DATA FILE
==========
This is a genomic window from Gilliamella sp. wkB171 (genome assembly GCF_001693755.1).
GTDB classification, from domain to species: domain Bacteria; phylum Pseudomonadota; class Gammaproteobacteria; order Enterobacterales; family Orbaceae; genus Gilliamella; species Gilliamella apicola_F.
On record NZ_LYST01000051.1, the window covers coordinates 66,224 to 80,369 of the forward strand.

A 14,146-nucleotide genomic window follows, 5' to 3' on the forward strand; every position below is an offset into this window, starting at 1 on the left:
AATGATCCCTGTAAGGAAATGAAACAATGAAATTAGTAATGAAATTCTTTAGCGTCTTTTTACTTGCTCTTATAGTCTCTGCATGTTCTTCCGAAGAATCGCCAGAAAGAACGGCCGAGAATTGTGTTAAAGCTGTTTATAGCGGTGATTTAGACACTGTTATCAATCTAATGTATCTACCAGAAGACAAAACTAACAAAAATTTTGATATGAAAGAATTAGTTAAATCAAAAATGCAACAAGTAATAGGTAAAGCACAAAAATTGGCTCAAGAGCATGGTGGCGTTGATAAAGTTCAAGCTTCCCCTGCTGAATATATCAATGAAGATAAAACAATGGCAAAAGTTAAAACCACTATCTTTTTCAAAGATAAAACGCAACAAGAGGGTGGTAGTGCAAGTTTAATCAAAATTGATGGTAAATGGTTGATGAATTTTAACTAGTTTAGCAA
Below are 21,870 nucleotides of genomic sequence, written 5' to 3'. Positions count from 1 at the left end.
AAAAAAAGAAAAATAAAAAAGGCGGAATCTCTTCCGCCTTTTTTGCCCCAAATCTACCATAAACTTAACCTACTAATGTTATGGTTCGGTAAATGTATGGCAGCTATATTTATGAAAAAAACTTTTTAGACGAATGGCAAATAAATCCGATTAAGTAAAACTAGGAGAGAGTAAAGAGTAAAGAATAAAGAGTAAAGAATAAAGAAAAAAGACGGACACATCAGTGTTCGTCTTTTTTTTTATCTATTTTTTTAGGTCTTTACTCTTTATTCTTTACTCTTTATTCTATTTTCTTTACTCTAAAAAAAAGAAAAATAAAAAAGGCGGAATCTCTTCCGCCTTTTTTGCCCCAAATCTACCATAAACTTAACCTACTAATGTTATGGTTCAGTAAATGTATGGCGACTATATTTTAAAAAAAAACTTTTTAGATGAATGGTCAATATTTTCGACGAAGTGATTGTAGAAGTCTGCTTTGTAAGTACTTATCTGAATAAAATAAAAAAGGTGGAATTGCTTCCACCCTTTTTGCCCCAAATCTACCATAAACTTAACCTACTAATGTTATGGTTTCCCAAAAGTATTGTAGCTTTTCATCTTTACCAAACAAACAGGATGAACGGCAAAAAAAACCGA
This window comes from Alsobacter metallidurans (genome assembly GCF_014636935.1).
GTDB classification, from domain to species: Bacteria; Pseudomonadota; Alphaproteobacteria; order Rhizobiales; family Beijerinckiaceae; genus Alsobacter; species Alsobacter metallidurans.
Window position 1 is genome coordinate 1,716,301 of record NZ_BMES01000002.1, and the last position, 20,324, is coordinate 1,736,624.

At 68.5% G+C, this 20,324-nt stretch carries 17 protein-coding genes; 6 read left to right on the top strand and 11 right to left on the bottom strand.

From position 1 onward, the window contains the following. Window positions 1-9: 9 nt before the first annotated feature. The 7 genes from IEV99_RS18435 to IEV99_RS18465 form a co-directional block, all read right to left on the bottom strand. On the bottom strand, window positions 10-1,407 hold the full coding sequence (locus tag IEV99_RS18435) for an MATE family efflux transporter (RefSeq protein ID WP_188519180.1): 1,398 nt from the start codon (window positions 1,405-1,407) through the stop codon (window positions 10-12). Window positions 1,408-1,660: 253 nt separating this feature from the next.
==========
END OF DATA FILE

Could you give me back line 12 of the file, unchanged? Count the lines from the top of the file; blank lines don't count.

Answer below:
From position 1 onward, the window contains the following. Window positions 1-9: 9 nt before the first annotated feature. The 7 genes from IEV99_RS18435 to IEV99_RS18465 form a co-directional block, all read right to left on the bottom strand. On the bottom strand, window positions 10-1,407 hold the full coding sequence (locus tag IEV99_RS18435) for an MATE family efflux transporter (RefSeq protein ID WP_188519180.1): 1,398 nt from the start codon (window positions 1,405-1,407) through the stop codon (window positions 10-12). Window positions 1,408-1,660: 253 nt separating this feature from the next.